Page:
The Implications of Connexin 43 Deficiency during the Early Stages of Chemically Induced Mouse Colon Carcinogenesis

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Colorectal cancer (CRC), associated with an increased intake of processed red meats, saturated fats, and simple carbohydrates accompanied by low dietary fiber, fruits, and vegetables consumption, presents a high epidemiological burden. Connexin43 (Cx43) protein, which forms gap junctions or hemichannels, has tumor suppressor or oncogenic activities in a cancer type- and stage-dependent manner. Cx43 expression varies during colon carcinogenesis, and its functional role is not fully understood. Thus, we evaluated the implications of Cx43 heterologous deletion (Cx43+/−) during the early stages of a chemically induced model of colon carcinogenesis. Female C57BL/6J mice (wild-type or Cx43+/−) were submitted to a colon carcinogenesis model induced by 1,2 dimethylhydrazine (DMH). Mice were euthanized eight hours (week 7) or 30 weeks (week 37) after the last DMH administration to evaluate subacute colon toxicity outcomes or the burden of (pre)neoplastic lesions, respectively. At week 7, Cx43 deficiency inferred no alterations in the DMH-induced increase in systemic (peripheral blood), in situ (colonocytes) DNA damage, and apoptosis in the colonocytes. At week 30, Cx43+/− mice presented an increase in preneoplastic aberrant crypt foci (ACF) multiplicity, while no alterations were observed in colorectal adenoma (CRA) occurrence, multiplicity, volume, proliferation, growth, and β-catenin immunoexpression. Similarly, an in silico analysis of human CRA showed decreased mRNA expression of Cx43 with no correlation with proliferation, apoptosis, and β-catenin markers. These findings indicate the discrete role of Cx43 in the early stages of chemically induced mouse colon carcinogenesis.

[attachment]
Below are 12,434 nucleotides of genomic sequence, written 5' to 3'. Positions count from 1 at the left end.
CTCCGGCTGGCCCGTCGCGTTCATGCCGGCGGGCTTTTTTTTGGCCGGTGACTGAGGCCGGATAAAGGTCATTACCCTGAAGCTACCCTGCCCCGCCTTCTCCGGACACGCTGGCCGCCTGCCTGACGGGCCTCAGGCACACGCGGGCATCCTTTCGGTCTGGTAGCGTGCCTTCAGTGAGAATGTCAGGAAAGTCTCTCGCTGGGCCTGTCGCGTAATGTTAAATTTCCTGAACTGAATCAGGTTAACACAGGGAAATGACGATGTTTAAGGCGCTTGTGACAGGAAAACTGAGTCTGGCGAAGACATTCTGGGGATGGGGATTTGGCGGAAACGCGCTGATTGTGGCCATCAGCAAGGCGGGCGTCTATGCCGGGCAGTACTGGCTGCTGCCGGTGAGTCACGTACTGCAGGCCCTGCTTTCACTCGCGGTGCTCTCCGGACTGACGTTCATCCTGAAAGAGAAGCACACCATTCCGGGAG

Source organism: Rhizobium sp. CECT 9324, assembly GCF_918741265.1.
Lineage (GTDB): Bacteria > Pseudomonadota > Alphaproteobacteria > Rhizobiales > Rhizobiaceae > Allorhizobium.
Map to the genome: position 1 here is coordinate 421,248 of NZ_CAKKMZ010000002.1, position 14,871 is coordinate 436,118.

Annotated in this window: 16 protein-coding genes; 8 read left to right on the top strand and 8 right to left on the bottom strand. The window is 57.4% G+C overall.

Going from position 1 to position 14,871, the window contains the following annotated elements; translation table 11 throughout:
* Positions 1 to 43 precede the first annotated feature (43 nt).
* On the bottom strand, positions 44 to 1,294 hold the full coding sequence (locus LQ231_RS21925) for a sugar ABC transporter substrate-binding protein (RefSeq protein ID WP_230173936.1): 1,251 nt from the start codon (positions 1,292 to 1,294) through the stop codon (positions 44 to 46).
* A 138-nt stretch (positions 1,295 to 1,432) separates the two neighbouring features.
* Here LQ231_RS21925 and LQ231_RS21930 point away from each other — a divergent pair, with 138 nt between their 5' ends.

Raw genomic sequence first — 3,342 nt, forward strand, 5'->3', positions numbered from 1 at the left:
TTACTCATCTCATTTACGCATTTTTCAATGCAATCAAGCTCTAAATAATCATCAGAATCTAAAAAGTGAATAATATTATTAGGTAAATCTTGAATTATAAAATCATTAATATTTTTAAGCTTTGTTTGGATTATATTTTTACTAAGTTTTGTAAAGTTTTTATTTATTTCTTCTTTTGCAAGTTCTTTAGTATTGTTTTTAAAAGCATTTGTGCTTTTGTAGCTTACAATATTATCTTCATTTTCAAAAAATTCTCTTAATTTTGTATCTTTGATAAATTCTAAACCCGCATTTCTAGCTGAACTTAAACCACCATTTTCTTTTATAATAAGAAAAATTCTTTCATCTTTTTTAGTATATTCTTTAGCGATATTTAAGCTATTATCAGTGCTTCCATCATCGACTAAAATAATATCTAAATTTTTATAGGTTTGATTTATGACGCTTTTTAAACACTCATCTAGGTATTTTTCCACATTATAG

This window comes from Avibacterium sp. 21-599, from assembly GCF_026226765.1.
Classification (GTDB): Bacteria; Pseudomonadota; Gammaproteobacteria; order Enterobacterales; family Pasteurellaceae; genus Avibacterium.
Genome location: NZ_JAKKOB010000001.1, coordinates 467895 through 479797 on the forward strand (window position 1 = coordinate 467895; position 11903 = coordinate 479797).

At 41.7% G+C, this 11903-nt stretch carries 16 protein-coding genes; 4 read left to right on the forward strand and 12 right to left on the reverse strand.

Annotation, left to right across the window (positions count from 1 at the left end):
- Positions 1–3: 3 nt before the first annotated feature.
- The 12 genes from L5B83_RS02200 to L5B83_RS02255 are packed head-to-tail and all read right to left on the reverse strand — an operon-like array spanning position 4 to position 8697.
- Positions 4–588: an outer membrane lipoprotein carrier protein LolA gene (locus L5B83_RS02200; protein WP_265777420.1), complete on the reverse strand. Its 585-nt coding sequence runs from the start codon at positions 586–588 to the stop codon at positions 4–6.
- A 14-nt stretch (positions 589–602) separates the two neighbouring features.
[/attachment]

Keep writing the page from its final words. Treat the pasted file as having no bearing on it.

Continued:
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Antioxidants, v. 11, n. 12, 2022.

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